Doctors of BC, BC Family Doctors and the British Columbia Ministry of Health just announced a radical therapy for the province’s primary care crisis: a generous and completely new family physician payment model that Doctors of BC president, Dr. Ramneek Dosanjh said will be “seismic” in its impact and unique in Canada.
“The goal is not only to stabilize family medicine but to make it sustainable and rewarding,” Dr. Dosanjh said in a news release accompanying the announcement.
What’s being called the Longitudinal Family Physician Payment Model (LFPPM) is an independently negotiated part of a $708 million physician master agreement (PMA) being discussed in town hall meetings and voted on this month across B.C.
There are percentage increases within the $708 million PMA (over three years) covering everything from overall fee increases, specialist income disparity, increased funding for rural disparity, physician benefits and Medical On Call Availability.
As such, family doctors are not the only ones to benefit, but those broader details are still confidential. But the LFPPM has already been publicly announced—by Doctors of BC and the BC Health Ministry at an Oct. 31 press conference—because unlike the rest of the PMA, it’s a done deal. A collaborative solution achieved under huge public pressure to do something about the hemorrhage of doctors from family practice in B.C. About one million people are without doctors in the province.
B.C. family doctors are paid $32 per patient visit, the second lowest in Canada, while real estate and overhead are amongst the highest. For a couple of decades now, FP graduates have been sidestepping community practice for better paid sub-specialties like working as hospitalists and emergency departments. Retiring family practitioners have not been replaced. More recently, walk-in clinics and group practices have been closing—to say nothing of strain caused by the pandemic?
Having sought input from members, Doctors of BC hopes the new payment model reflects and addresses their concerns.
And there is some evidence already that it’s done just that.
Since the announcement social media posts have been filled with anecdotes, providing hope that many doctors who were on the point of quitting family practice in B.C. have decided to stay.
Presented as “an alternative to FFS” which FPs can choose to take up, beginning at the end of February, the new LFPPM model:
- Preserves the FP’s autonomy, enabling them to continue independently billing BC’s Medical Services Plan (MSP) as independent contractors like they do under FFS. They’ll just be billing differently as it won’t be volume based.
- FPs will continue running their own practices. They will not be working under the umbrella of a health authority.
- The new model pays doctors according to factors that include the time a doctor spends with a patient; the number of patients a doctor sees in a day; the number of patients a doctor supports through their office; the complexity of issues a patient is facing.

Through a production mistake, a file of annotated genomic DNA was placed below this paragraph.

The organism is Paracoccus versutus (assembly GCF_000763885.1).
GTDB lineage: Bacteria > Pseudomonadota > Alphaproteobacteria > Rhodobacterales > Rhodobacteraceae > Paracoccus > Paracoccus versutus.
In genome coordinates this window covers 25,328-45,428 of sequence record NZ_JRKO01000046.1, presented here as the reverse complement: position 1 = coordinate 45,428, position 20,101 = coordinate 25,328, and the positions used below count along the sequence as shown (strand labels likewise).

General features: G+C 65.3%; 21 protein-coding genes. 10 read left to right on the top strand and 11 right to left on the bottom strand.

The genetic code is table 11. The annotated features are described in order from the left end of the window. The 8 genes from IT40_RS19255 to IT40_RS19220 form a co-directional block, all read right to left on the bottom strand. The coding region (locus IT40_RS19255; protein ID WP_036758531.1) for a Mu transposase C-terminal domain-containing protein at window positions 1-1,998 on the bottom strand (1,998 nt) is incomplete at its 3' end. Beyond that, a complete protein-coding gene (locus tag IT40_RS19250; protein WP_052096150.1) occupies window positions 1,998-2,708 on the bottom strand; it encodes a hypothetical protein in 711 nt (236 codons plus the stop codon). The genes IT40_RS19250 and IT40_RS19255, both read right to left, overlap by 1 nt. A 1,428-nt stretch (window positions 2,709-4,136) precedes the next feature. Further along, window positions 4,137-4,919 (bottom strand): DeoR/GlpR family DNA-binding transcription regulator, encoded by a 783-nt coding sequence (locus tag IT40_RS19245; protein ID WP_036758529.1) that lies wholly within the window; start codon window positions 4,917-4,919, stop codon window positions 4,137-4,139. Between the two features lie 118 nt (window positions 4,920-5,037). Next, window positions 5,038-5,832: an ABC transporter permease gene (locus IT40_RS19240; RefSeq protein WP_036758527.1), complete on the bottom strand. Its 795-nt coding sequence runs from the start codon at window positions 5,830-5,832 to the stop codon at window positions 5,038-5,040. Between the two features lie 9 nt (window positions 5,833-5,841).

- Details are still a bit sketchy but the base pay for FFPs seems to be $130/hour, with $25 per patient “encounter” whether that be in person or on the phone. Fees for long-term care are not yet determined, with more info expected in the new year.
- There is a rural retention fee, like under FFS. But there remain many unclarified details such as how rural docs will be paid for the hospital and ER work.
- On the issue of paperwork, under the new model, FPs will be able to bill an hourly rate for indirect patient care such as tasks like insurance forms, lab reports and phone calls to specialists.
- Docs will also get paid for hours spent on quality improvement and education. (At present, it appears that the $130 hourly rate applies across the board).
- There is no set number of required hours, nor limit on how many hours a doctor can work. A doctor can work as little as one day a week under this plan—which Vancouver FP and researcher Dr, Rita McCracken told CBC News will increase the pool of available doctors by encouraging retirement-age doctors and doctors with young children to continue working.
- There is no money for office overhead. However several doctors told the Medical Post the increase in reimbursement is significant enough that their overheads—in the $80,000-$100,000 range in BC—will be covered by the increases generated by the new model. Doctors of BC said at the outset that their goal was for community FPs paying high overhead to achieve parity with hospitalists, who pay no overhead.
- Doctors will receive additional money for complex patients but full details have yet to be announced as to how complex will be defined.